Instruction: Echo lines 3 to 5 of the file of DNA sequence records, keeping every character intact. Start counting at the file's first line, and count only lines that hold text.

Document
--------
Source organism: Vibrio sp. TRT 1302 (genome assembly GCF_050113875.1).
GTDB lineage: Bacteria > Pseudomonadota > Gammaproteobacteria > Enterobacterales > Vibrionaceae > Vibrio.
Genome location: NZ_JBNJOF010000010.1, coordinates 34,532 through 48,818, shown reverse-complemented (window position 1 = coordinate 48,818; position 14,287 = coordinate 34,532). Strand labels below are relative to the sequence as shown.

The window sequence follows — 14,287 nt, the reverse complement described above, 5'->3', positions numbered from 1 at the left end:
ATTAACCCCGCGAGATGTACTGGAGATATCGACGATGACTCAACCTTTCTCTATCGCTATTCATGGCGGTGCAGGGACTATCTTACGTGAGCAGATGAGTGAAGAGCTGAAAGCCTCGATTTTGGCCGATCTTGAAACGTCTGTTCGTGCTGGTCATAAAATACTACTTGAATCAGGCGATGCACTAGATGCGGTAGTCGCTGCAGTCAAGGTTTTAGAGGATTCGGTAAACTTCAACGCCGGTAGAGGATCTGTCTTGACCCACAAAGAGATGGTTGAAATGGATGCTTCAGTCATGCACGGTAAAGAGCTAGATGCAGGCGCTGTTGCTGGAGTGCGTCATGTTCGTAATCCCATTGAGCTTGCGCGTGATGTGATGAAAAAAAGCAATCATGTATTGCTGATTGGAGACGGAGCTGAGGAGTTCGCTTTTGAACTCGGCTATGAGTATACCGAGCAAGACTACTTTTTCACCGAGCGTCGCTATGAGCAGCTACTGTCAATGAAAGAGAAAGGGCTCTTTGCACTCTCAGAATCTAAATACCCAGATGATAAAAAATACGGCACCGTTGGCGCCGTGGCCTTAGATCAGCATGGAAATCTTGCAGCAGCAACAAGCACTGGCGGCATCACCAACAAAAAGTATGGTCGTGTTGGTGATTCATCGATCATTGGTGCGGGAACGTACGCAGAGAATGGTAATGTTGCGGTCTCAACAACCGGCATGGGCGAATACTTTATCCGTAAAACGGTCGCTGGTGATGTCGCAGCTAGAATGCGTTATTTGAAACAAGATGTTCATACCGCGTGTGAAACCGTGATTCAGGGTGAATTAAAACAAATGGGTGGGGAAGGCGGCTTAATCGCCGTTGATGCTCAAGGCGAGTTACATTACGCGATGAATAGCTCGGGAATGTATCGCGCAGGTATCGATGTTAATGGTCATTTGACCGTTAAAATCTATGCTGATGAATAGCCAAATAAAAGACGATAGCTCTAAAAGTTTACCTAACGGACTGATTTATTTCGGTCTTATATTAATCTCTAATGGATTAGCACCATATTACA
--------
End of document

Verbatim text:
Genome location: NZ_JBNJOF010000010.1, coordinates 34,532 through 48,818, shown reverse-complemented (window position 1 = coordinate 48,818; position 14,287 = coordinate 34,532). Strand labels below are relative to the sequence as shown.

The window sequence follows — 14,287 nt, the reverse complement described above, 5'->3', positions numbered from 1 at the left end:
ATTAACCCCGCGAGATGTACTGGAGATATCGACGATGACTCAACCTTTCTCTATCGCTATTCATGGCGGTGCAGGGACTATCTTACGTGAGCAGATGAGTGAAGAGCTGAAAGCCTCGATTTTGGCCGATCTTGAAACGTCTGTTCGTGCTGGTCATAAAATACTACTTGAATCAGGCGATGCACTAGATGCGGTAGTCGCTGCAGTCAAGGTTTTAGAGGATTCGGTAAACTTCAACGCCGGTAGAGGATCTGTCTTGACCCACAAAGAGATGGTTGAAATGGATGCTTCAGTCATGCACGGTAAAGAGCTAGATGCAGGCGCTGTTGCTGGAGTGCGTCATGTTCGTAATCCCATTGAGCTTGCGCGTGATGTGATGAAAAAAAGCAATCATGTATTGCTGATTGGAGACGGAGCTGAGGAGTTCGCTTTTGAACTCGGCTATGAGTATACCGAGCAAGACTACTTTTTCACCGAGCGTCGCTATGAGCAGCTACTGTCAATGAAAGAGAAAGGGCTCTTTGCACTCTCAGAATCTAAATACCCAGATGATAAAAAATACGGCACCGTTGGCGCCGTGGCCTTAGATCAGCATGGAAATCTTGCAGCAGCAACAAGCACTGGCGGCATCACCAACAAAAAGTATGGTCGTGTTGGTGATTCATCGATCATTGGTGCGGGAACGTACGCAGAGAATGGTAATGTTGCGGTCTCAACAACCGGCATGGGCGAATACTTTATCCGTAAAACGGTCGCTGGTGATGTCGCAGCTAGAATGCGTTATTTGAAACAAGATGTTCATACCGCGTGTGAAACCGTGATTCAGGGTGAATTAAAACAAATGGGTGGGGAAGGCGGCTTAATCGCCGTTGATGCTCAAGGCGAGTTACATTACGCGATGAATAGCTCGGGAATGTATCGCGCAGGTATCGATGTTAATGGTCATTTGACCGTTAAAATCTATGCTGATGAATAGCCAAATAAAAGACGATAGCTCTAAAAGTTTACCTAACGGACTGATTTATTTCGGTCTTATATTAATCTCTAATGGATTAGCACCATATTACA